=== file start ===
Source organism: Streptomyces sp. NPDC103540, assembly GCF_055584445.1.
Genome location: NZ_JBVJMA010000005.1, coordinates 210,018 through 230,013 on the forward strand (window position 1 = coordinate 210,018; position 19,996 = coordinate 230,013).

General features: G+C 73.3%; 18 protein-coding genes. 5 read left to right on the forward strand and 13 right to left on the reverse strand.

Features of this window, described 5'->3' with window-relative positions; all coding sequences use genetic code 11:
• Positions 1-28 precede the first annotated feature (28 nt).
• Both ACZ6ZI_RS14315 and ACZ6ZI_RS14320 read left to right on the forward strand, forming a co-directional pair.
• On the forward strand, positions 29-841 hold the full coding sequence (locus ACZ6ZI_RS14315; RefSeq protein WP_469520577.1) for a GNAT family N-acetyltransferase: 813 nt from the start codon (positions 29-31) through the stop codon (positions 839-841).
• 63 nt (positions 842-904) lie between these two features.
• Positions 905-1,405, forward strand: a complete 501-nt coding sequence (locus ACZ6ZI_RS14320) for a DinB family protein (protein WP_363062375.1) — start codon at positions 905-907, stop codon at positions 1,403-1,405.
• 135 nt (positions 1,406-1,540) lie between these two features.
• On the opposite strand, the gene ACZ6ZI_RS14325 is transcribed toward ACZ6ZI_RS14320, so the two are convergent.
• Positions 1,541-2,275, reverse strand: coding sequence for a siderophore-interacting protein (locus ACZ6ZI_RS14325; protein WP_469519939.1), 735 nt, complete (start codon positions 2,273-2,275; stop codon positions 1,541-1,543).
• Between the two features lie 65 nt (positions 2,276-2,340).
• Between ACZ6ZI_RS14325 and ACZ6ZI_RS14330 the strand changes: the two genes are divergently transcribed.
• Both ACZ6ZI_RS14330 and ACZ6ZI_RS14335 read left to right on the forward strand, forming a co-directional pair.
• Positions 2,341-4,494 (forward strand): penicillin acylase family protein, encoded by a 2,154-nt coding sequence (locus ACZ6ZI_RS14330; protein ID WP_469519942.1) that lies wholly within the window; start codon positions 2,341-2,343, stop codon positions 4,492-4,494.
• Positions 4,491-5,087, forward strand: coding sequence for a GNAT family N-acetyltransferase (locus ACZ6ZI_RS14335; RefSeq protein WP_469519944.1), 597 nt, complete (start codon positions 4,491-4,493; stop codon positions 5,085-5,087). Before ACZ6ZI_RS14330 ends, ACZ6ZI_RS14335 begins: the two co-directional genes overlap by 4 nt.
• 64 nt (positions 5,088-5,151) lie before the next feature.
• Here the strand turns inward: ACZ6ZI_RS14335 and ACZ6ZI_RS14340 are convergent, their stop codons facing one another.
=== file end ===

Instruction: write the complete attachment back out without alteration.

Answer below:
Source organism: Streptomyces sp. NPDC103540, assembly GCF_055584445.1.
Genome location: NZ_JBVJMA010000005.1, coordinates 210,018 through 230,013 on the forward strand (window position 1 = coordinate 210,018; position 19,996 = coordinate 230,013).

General features: G+C 73.3%; 18 protein-coding genes. 5 read left to right on the forward strand and 13 right to left on the reverse strand.

Features of this window, described 5'->3' with window-relative positions; all coding sequences use genetic code 11:
• Positions 1-28 precede the first annotated feature (28 nt).
• Both ACZ6ZI_RS14315 and ACZ6ZI_RS14320 read left to right on the forward strand, forming a co-directional pair.
• On the forward strand, positions 29-841 hold the full coding sequence (locus ACZ6ZI_RS14315; RefSeq protein WP_469520577.1) for a GNAT family N-acetyltransferase: 813 nt from the start codon (positions 29-31) through the stop codon (positions 839-841).
• 63 nt (positions 842-904) lie between these two features.
• Positions 905-1,405, forward strand: a complete 501-nt coding sequence (locus ACZ6ZI_RS14320) for a DinB family protein (protein WP_363062375.1) — start codon at positions 905-907, stop codon at positions 1,403-1,405.
• 135 nt (positions 1,406-1,540) lie between these two features.
• On the opposite strand, the gene ACZ6ZI_RS14325 is transcribed toward ACZ6ZI_RS14320, so the two are convergent.
• Positions 1,541-2,275, reverse strand: coding sequence for a siderophore-interacting protein (locus ACZ6ZI_RS14325; protein WP_469519939.1), 735 nt, complete (start codon positions 2,273-2,275; stop codon positions 1,541-1,543).
• Between the two features lie 65 nt (positions 2,276-2,340).
• Between ACZ6ZI_RS14325 and ACZ6ZI_RS14330 the strand changes: the two genes are divergently transcribed.
• Both ACZ6ZI_RS14330 and ACZ6ZI_RS14335 read left to right on the forward strand, forming a co-directional pair.
• Positions 2,341-4,494 (forward strand): penicillin acylase family protein, encoded by a 2,154-nt coding sequence (locus ACZ6ZI_RS14330; protein ID WP_469519942.1) that lies wholly within the window; start codon positions 2,341-2,343, stop codon positions 4,492-4,494.
• Positions 4,491-5,087, forward strand: coding sequence for a GNAT family N-acetyltransferase (locus ACZ6ZI_RS14335; RefSeq protein WP_469519944.1), 597 nt, complete (start codon positions 4,491-4,493; stop codon positions 5,085-5,087). Before ACZ6ZI_RS14330 ends, ACZ6ZI_RS14335 begins: the two co-directional genes overlap by 4 nt.
• 64 nt (positions 5,088-5,151) lie before the next feature.
• Here the strand turns inward: ACZ6ZI_RS14335 and ACZ6ZI_RS14340 are convergent, their stop codons facing one another.